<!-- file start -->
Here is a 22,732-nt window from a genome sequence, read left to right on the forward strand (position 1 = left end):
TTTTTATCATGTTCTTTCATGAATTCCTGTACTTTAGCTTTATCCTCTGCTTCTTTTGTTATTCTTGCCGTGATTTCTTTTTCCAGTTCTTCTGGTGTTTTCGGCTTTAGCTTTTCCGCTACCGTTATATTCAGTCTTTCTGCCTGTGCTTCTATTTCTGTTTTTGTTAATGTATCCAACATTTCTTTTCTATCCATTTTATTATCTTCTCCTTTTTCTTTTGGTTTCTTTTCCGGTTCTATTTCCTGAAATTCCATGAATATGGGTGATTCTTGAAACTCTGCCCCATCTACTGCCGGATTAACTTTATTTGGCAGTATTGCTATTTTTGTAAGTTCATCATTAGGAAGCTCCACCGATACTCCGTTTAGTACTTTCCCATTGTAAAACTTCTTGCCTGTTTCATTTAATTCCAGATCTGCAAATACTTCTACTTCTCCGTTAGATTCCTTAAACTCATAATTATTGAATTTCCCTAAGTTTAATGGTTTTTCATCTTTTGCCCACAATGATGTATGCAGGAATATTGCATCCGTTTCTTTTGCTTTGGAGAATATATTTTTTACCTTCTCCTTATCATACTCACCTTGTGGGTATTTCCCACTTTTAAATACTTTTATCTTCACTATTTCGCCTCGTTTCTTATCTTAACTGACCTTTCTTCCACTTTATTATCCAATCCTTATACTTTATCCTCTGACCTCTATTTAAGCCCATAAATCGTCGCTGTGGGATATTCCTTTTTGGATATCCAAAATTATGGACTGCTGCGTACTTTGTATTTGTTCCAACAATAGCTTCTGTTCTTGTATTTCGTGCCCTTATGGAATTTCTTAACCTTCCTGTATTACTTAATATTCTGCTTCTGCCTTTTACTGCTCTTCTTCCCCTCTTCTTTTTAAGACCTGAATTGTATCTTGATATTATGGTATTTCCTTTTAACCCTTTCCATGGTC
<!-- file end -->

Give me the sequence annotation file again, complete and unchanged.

Here is a 22,732-nt window from a genome sequence, read left to right on the forward strand (position 1 = left end):
TTTTTATCATGTTCTTTCATGAATTCCTGTACTTTAGCTTTATCCTCTGCTTCTTTTGTTATTCTTGCCGTGATTTCTTTTTCCAGTTCTTCTGGTGTTTTCGGCTTTAGCTTTTCCGCTACCGTTATATTCAGTCTTTCTGCCTGTGCTTCTATTTCTGTTTTTGTTAATGTATCCAACATTTCTTTTCTATCCATTTTATTATCTTCTCCTTTTTCTTTTGGTTTCTTTTCCGGTTCTATTTCCTGAAATTCCATGAATATGGGTGATTCTTGAAACTCTGCCCCATCTACTGCCGGATTAACTTTATTTGGCAGTATTGCTATTTTTGTAAGTTCATCATTAGGAAGCTCCACCGATACTCCGTTTAGTACTTTCCCATTGTAAAACTTCTTGCCTGTTTCATTTAATTCCAGATCTGCAAATACTTCTACTTCTCCGTTAGATTCCTTAAACTCATAATTATTGAATTTCCCTAAGTTTAATGGTTTTTCATCTTTTGCCCACAATGATGTATGCAGGAATATTGCATCCGTTTCTTTTGCTTTGGAGAATATATTTTTTACCTTCTCCTTATCATACTCACCTTGTGGGTATTTCCCACTTTTAAATACTTTTATCTTCACTATTTCGCCTCGTTTCTTATCTTAACTGACCTTTCTTCCACTTTATTATCCAATCCTTATACTTTATCCTCTGACCTCTATTTAAGCCCATAAATCGTCGCTGTGGGATATTCCTTTTTGGATATCCAAAATTATGGACTGCTGCGTACTTTGTATTTGTTCCAACAATAGCTTCTGTTCTTGTATTTCGTGCCCTTATGGAATTTCTTAACCTTCCTGTATTACTTAATATTCTGCTTCTGCCTTTTACTGCTCTTCTTCCCCTCTTCTTTTTAAGACCTGAATTGTATCTTGATATTATGGTATTTCCTTTTAACCCTTTCCATGGTC